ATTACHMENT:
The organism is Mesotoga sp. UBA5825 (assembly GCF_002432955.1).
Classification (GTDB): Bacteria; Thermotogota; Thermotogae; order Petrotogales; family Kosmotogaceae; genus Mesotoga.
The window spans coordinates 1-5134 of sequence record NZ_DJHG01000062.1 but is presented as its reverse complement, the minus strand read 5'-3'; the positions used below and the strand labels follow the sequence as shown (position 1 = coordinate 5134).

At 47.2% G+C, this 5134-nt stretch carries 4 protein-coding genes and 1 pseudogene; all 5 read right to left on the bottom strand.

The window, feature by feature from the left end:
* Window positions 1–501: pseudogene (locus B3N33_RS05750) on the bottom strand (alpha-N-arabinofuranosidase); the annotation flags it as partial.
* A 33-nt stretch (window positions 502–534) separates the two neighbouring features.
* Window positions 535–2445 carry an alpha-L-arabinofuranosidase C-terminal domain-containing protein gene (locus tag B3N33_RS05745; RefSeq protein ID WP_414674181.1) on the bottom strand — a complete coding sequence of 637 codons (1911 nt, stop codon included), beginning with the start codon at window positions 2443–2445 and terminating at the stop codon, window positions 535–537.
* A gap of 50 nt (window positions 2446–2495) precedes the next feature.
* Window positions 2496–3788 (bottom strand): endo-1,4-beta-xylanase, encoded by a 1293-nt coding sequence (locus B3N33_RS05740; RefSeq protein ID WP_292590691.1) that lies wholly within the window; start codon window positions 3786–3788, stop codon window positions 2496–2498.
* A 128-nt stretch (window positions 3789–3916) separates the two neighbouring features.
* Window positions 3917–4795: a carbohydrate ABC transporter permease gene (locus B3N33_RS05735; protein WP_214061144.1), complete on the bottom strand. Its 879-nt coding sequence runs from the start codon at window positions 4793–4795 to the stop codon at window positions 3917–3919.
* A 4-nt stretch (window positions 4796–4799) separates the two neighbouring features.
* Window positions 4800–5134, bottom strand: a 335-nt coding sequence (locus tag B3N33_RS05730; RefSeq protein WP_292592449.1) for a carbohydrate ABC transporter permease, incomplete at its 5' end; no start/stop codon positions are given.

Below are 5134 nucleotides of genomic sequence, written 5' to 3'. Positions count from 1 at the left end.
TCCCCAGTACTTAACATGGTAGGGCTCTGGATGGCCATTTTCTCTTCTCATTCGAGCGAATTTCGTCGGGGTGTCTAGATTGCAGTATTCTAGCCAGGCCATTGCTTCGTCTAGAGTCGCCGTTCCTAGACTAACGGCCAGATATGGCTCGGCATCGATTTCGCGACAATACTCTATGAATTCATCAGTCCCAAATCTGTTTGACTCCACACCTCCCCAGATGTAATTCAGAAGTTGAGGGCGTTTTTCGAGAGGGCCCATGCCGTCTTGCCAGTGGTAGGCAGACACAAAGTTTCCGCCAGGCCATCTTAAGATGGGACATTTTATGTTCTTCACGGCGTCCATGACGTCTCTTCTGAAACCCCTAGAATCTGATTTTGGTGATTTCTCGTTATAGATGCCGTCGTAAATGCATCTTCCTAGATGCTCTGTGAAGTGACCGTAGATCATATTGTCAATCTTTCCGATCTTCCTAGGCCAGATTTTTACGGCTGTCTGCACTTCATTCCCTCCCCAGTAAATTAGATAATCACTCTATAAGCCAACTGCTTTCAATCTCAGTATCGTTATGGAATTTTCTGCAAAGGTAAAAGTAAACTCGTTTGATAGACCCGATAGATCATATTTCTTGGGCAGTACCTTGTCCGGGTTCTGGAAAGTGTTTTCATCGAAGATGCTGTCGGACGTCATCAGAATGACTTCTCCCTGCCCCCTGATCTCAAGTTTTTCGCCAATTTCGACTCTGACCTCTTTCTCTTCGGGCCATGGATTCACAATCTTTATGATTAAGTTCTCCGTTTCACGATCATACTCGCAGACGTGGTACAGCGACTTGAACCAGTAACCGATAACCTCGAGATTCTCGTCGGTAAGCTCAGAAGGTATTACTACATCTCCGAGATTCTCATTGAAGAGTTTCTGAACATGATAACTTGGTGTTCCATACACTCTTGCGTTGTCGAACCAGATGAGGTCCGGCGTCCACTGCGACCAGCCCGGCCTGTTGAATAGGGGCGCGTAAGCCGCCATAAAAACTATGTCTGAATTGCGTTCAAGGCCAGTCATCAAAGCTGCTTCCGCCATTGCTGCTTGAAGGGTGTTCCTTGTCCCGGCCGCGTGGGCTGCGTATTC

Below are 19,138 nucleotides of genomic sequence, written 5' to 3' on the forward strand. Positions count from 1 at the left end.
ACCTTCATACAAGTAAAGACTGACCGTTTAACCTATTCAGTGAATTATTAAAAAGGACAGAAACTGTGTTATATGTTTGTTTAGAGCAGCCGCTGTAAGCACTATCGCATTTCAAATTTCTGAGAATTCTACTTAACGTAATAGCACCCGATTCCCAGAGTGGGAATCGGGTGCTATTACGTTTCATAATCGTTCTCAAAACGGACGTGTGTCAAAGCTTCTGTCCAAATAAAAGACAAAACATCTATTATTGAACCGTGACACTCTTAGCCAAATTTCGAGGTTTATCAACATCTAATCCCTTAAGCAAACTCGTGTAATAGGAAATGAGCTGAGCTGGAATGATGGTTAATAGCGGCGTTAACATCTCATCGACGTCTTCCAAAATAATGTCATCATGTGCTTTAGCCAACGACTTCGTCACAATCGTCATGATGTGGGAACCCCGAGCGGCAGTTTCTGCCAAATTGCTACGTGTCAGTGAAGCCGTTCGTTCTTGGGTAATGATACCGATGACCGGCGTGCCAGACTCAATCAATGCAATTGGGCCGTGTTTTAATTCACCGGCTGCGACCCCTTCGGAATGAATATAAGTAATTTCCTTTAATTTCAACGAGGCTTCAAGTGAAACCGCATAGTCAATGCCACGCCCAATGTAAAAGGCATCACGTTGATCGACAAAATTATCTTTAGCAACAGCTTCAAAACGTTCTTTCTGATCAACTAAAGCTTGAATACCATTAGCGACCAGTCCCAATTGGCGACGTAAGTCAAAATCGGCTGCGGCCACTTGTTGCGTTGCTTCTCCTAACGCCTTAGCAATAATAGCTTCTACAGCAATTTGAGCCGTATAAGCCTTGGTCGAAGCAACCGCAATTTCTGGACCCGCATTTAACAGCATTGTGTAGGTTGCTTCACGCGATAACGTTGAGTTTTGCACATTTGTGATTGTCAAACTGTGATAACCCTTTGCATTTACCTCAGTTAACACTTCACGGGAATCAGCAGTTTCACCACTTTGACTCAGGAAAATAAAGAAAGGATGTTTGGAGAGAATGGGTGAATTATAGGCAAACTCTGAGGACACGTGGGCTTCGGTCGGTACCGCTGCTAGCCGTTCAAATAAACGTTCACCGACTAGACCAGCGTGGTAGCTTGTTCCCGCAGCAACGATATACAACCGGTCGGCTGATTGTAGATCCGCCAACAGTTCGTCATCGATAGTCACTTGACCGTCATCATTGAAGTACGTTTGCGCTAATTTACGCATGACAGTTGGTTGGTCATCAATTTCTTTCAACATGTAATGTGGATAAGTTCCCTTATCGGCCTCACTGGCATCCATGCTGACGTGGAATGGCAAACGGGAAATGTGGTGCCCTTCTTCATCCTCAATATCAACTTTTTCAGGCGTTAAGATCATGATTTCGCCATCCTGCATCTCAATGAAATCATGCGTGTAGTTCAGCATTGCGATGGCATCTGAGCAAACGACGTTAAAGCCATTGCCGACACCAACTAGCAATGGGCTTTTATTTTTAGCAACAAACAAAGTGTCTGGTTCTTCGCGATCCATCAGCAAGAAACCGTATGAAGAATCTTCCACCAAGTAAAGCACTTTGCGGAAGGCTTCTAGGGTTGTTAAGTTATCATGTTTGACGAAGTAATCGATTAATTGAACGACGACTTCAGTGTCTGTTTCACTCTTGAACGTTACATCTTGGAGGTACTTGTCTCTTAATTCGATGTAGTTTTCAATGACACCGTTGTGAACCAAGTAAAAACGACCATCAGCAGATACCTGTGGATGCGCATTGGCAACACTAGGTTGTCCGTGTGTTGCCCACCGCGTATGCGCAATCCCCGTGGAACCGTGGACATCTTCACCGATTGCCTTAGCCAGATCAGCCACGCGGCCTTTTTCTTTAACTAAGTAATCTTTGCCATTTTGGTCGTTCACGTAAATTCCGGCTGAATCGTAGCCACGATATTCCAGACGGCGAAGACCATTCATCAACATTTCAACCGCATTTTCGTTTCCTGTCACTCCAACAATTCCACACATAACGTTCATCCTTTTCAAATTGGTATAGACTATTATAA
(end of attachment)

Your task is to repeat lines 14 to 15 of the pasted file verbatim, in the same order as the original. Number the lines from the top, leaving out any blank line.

* Window positions 4800–5134, bottom strand: a 335-nt coding sequence (locus tag B3N33_RS05730; RefSeq protein WP_292592449.1) for a carbohydrate ABC transporter permease, incomplete at its 5' end; no start/stop codon positions are given.

Below are 5134 nucleotides of genomic sequence, written 5' to 3'. Positions count from 1 at the left end.